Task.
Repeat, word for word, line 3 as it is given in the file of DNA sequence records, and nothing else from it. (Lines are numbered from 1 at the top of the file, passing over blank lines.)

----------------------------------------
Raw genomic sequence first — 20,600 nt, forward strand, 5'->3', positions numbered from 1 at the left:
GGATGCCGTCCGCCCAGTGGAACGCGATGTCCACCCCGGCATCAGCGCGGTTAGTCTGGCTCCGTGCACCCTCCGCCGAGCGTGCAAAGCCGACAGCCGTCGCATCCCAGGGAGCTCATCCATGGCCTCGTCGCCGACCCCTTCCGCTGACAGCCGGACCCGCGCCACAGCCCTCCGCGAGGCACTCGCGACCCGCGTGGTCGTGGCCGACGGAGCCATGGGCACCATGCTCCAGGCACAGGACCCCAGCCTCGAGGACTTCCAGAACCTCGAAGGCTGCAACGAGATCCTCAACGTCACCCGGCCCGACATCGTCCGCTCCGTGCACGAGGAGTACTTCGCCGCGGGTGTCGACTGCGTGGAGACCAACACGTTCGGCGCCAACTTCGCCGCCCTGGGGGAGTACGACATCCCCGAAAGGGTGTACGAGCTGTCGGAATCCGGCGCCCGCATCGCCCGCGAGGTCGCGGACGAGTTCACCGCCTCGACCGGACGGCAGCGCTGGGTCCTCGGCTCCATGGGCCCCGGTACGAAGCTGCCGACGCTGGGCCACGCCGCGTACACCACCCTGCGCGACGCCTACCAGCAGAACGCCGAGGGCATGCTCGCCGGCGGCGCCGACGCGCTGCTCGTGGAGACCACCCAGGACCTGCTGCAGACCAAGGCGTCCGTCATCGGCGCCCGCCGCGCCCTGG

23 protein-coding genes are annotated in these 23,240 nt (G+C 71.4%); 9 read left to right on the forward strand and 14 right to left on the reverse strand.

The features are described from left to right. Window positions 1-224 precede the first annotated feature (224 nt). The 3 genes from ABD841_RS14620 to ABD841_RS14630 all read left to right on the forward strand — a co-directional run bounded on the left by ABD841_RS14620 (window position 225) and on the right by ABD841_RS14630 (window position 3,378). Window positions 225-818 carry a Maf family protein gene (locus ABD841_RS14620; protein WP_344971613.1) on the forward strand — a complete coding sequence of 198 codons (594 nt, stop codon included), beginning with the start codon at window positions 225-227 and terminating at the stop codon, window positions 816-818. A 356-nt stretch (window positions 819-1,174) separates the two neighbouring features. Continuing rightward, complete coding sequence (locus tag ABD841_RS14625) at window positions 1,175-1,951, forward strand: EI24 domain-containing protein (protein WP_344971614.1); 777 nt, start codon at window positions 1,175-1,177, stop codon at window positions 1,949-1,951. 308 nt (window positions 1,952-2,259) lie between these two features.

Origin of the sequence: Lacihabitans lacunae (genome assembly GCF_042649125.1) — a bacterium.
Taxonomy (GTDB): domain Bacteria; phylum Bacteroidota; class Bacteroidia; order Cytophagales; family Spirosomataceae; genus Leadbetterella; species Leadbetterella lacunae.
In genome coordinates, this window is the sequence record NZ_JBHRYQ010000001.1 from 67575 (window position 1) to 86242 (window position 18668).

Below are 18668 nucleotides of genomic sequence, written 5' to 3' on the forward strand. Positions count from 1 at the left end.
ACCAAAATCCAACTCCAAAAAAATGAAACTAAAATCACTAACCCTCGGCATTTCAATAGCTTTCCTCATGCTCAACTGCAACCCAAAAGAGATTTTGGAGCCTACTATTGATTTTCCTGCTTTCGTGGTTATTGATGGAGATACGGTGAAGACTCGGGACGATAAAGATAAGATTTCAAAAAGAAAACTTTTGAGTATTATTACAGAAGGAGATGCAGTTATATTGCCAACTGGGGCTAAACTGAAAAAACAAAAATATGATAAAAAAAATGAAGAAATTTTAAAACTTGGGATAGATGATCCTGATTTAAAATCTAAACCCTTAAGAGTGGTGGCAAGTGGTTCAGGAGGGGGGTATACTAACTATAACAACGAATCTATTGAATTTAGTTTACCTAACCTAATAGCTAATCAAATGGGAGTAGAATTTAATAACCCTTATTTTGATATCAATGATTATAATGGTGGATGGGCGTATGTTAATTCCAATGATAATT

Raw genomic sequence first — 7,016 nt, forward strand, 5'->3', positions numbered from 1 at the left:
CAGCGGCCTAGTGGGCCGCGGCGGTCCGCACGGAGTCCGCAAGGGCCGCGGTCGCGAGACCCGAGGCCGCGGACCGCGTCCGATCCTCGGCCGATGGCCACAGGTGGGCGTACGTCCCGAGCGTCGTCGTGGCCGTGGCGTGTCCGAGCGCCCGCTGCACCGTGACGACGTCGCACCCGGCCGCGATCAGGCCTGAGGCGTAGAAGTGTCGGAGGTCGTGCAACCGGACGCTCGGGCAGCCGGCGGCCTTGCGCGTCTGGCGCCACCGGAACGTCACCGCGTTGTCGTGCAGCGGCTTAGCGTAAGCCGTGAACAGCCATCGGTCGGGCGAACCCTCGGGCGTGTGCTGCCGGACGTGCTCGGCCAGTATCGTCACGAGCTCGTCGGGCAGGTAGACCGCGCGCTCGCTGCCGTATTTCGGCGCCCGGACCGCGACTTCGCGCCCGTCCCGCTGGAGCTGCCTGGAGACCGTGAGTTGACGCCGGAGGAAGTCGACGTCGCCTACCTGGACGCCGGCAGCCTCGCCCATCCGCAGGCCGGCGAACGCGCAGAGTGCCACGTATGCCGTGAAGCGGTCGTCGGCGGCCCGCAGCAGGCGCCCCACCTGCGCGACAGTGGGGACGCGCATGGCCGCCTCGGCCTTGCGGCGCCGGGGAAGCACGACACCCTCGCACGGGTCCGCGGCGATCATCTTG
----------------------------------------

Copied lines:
23 protein-coding genes are annotated in these 23,240 nt (G+C 71.4%); 9 read left to right on the forward strand and 14 right to left on the reverse strand.